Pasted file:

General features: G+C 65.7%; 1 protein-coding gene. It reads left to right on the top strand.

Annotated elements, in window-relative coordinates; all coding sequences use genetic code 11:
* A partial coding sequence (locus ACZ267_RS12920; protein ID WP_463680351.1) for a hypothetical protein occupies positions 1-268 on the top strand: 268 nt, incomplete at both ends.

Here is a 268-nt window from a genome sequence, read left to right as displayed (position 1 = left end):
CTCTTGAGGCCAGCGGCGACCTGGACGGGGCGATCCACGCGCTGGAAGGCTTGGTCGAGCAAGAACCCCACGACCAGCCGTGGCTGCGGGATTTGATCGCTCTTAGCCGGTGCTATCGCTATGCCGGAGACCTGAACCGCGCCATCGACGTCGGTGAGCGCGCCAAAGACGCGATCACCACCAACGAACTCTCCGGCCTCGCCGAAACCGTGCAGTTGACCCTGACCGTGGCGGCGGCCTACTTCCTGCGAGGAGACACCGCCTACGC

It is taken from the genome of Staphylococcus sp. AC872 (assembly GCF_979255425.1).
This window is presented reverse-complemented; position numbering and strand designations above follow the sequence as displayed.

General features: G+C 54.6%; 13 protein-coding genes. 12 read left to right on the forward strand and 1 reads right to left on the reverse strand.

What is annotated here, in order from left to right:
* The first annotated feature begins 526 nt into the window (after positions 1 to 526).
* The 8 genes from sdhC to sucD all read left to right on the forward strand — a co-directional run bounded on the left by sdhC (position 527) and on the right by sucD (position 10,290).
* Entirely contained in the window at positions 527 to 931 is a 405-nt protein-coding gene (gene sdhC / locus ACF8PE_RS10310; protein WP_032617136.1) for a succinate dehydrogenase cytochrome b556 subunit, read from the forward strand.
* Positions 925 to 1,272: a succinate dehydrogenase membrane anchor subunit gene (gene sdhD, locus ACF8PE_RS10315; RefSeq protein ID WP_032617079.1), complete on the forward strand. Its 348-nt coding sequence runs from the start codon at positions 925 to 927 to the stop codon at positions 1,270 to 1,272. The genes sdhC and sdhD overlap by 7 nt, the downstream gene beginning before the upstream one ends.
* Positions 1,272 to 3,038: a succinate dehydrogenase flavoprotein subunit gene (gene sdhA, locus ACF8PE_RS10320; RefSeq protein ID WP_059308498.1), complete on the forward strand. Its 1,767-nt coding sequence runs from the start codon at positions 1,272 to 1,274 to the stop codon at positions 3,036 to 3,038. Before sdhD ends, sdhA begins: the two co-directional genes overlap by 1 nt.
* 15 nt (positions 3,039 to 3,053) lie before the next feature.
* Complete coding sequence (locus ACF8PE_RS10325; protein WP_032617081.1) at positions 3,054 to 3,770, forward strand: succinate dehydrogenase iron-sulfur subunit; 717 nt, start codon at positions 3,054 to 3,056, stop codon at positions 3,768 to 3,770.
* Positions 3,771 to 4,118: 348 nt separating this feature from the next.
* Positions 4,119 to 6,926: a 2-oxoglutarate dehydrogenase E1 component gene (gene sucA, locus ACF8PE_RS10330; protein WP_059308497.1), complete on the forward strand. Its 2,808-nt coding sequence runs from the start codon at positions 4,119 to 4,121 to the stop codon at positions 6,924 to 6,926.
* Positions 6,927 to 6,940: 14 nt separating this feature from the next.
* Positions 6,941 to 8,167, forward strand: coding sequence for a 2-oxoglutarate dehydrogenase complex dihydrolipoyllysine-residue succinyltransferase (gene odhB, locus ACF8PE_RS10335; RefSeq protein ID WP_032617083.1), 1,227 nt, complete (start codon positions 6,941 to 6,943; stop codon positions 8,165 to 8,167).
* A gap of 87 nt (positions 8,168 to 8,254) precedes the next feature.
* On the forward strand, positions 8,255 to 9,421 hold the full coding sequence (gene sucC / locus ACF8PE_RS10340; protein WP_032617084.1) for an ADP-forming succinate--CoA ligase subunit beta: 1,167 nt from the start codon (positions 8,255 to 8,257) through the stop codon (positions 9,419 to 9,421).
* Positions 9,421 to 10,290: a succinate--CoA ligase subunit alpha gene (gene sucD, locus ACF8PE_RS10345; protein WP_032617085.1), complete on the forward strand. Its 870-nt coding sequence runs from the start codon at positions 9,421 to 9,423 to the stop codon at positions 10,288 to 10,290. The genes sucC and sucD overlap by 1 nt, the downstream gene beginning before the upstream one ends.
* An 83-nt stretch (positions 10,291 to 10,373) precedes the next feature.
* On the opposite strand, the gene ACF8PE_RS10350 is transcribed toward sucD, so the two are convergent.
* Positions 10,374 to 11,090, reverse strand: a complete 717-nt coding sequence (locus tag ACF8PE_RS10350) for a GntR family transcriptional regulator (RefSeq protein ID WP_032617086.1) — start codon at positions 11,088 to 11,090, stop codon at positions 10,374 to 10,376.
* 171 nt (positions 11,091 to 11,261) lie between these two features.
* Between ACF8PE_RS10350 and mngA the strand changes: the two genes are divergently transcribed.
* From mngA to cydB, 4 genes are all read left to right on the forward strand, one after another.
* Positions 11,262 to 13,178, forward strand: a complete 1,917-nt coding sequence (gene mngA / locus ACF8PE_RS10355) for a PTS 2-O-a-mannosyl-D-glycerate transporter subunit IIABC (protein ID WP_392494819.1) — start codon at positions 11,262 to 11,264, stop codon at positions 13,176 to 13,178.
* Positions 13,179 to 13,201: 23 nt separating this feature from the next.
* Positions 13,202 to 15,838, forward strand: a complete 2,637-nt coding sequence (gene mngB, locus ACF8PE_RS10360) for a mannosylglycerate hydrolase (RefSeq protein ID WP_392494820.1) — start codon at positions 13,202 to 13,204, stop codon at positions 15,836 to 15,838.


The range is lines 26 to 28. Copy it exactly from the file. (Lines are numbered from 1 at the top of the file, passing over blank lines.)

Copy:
* Positions 10,374 to 11,090, reverse strand: a complete 717-nt coding sequence (locus tag ACF8PE_RS10350) for a GntR family transcriptional regulator (RefSeq protein ID WP_032617086.1) — start codon at positions 11,088 to 11,090, stop codon at positions 10,374 to 10,376.
* 171 nt (positions 11,091 to 11,261) lie between these two features.
* Between ACF8PE_RS10350 and mngA the strand changes: the two genes are divergently transcribed.